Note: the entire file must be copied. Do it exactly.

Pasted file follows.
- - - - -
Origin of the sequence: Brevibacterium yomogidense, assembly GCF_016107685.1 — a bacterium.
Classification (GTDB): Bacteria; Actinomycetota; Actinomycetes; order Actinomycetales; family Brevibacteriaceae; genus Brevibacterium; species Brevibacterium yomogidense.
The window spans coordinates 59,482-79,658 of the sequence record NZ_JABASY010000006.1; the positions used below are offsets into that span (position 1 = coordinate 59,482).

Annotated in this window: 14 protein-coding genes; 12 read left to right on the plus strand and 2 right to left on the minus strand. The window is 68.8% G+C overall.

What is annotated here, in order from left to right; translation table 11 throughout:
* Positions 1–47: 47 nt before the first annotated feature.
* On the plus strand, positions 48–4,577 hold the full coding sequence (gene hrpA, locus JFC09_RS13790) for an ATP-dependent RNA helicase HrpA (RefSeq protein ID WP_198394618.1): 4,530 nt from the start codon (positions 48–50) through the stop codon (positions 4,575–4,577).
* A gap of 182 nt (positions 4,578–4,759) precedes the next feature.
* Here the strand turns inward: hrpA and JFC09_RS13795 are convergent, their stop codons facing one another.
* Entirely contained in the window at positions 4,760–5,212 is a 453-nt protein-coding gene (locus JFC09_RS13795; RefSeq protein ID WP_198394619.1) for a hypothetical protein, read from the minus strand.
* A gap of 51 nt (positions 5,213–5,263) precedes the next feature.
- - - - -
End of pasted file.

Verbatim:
Origin of the sequence: Brevibacterium yomogidense, assembly GCF_016107685.1 — a bacterium.
Classification (GTDB): Bacteria; Actinomycetota; Actinomycetes; order Actinomycetales; family Brevibacteriaceae; genus Brevibacterium; species Brevibacterium yomogidense.
The window spans coordinates 59,482-79,658 of the sequence record NZ_JABASY010000006.1; the positions used below are offsets into that span (position 1 = coordinate 59,482).

Annotated in this window: 14 protein-coding genes; 12 read left to right on the plus strand and 2 right to left on the minus strand. The window is 68.8% G+C overall.

What is annotated here, in order from left to right; translation table 11 throughout:
* Positions 1–47: 47 nt before the first annotated feature.
* On the plus strand, positions 48–4,577 hold the full coding sequence (gene hrpA, locus JFC09_RS13790) for an ATP-dependent RNA helicase HrpA (RefSeq protein ID WP_198394618.1): 4,530 nt from the start codon (positions 48–50) through the stop codon (positions 4,575–4,577).
* A gap of 182 nt (positions 4,578–4,759) precedes the next feature.
* Here the strand turns inward: hrpA and JFC09_RS13795 are convergent, their stop codons facing one another.
* Entirely contained in the window at positions 4,760–5,212 is a 453-nt protein-coding gene (locus JFC09_RS13795; RefSeq protein ID WP_198394619.1) for a hypothetical protein, read from the minus strand.
* A gap of 51 nt (positions 5,213–5,263) precedes the next feature.